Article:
MAGraine: Magnesium compared to conventional therapy for treatment of migraines


Department of Pharmacy, Advocate Christ Medical Center

Department of Emergency Medicine, Advocate Christ Medical Center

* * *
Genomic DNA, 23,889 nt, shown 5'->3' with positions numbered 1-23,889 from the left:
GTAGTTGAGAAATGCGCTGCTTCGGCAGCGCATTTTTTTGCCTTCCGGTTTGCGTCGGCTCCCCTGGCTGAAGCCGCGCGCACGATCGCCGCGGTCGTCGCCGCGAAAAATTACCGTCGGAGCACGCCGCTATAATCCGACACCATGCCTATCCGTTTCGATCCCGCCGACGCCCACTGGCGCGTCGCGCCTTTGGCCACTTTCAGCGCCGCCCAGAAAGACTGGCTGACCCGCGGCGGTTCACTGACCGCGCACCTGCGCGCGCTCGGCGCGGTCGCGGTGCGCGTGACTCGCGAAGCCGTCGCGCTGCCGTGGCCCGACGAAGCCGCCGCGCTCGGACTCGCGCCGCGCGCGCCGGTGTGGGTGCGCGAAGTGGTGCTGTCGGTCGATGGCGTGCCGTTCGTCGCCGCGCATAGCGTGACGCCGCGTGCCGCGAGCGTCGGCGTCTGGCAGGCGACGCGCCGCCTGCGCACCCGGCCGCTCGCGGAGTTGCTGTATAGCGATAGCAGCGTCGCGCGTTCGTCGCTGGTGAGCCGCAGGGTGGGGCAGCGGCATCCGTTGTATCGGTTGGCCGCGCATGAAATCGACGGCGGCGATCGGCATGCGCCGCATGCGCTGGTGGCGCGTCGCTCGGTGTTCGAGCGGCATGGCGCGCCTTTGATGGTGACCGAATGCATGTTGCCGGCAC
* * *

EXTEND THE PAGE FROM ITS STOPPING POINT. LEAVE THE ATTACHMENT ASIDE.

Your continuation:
Due to the healthcare burden associated with migraines, prompt and effective treatment is vital to improve patient outcomes and ED workflow. This was a prospective, randomized, double-blind trial. Adults who presented to the ED with a diagnosis of migraine from August of 2019 to March of 2020 were included. Pregnant patients, or with renal impairment were excluded. Patients were randomized to receive intravenous magnesium, prochlorperazine, or metoclopramide. The primary outcome was change in pain from baseline on a numeric rating scale (NRS) evaluated at 30 min after initiation of infusion of study drug. Secondary outcomes included NRS at 60 and 120 min, ED length of stay, necessity for rescue analgesia, and adverse effects. A total of 157 patients were analyzed in this study. Sixty-one patients received magnesium, 52 received prochlorperazine, and 44 received metoclopramide. Most patients were white females, and the median age was 36 years. Hypertension and migraines were the most common comorbidities, with a third of the patients reporting an aura. There was a median decrease in NRS at 30 min of three points across all three treatment arms. The median decrease in NRS (IQR) at 60 min was -4 (2-6) in the magnesium group, -3 (2-5) in the metoclopramide group, and -4.5 (2-7) in the prochlorperazine group (p = 0.27). There were no statistically significant differences in ED length of stay, rescue analgesia, or adverse effects. Reported adverse effects were dizziness, anxiety, and akathisia. No significant difference was observed in NRS at 30 min between magnesium, metoclopramide and prochlorperazine.

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